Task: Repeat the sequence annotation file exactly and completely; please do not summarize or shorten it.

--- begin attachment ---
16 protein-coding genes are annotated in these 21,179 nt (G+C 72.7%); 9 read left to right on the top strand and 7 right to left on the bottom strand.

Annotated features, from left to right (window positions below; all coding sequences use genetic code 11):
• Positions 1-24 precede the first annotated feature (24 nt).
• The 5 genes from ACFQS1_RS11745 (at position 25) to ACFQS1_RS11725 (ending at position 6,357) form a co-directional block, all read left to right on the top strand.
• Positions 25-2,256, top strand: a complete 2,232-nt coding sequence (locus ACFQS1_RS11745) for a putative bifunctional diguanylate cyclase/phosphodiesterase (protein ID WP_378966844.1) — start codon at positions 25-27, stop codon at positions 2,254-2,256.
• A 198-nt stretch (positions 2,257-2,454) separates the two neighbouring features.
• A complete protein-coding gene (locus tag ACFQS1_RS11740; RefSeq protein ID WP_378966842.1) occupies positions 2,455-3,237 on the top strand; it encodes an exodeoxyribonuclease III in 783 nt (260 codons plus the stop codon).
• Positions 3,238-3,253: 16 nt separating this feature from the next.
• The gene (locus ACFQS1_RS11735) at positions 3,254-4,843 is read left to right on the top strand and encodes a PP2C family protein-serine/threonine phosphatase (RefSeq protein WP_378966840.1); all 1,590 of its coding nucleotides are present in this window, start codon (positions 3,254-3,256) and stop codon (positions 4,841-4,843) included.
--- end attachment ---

16 protein-coding genes are annotated in these 21,179 nt (G+C 72.7%); 9 read left to right on the top strand and 7 right to left on the bottom strand.

Annotated features, from left to right (window positions below; all coding sequences use genetic code 11):
• Positions 1-24 precede the first annotated feature (24 nt).
• The 5 genes from ACFQS1_RS11745 (at position 25) to ACFQS1_RS11725 (ending at position 6,357) form a co-directional block, all read left to right on the top strand.
• Positions 25-2,256, top strand: a complete 2,232-nt coding sequence (locus ACFQS1_RS11745) for a putative bifunctional diguanylate cyclase/phosphodiesterase (protein ID WP_378966844.1) — start codon at positions 25-27, stop codon at positions 2,254-2,256.
• A 198-nt stretch (positions 2,257-2,454) separates the two neighbouring features.
• A complete protein-coding gene (locus tag ACFQS1_RS11740; RefSeq protein ID WP_378966842.1) occupies positions 2,455-3,237 on the top strand; it encodes an exodeoxyribonuclease III in 783 nt (260 codons plus the stop codon).
• Positions 3,238-3,253: 16 nt separating this feature from the next.
• The gene (locus ACFQS1_RS11735) at positions 3,254-4,843 is read left to right on the top strand and encodes a PP2C family protein-serine/threonine phosphatase (RefSeq protein WP_378966840.1); all 1,590 of its coding nucleotides are present in this window, start codon (positions 3,254-3,256) and stop codon (positions 4,841-4,843) included.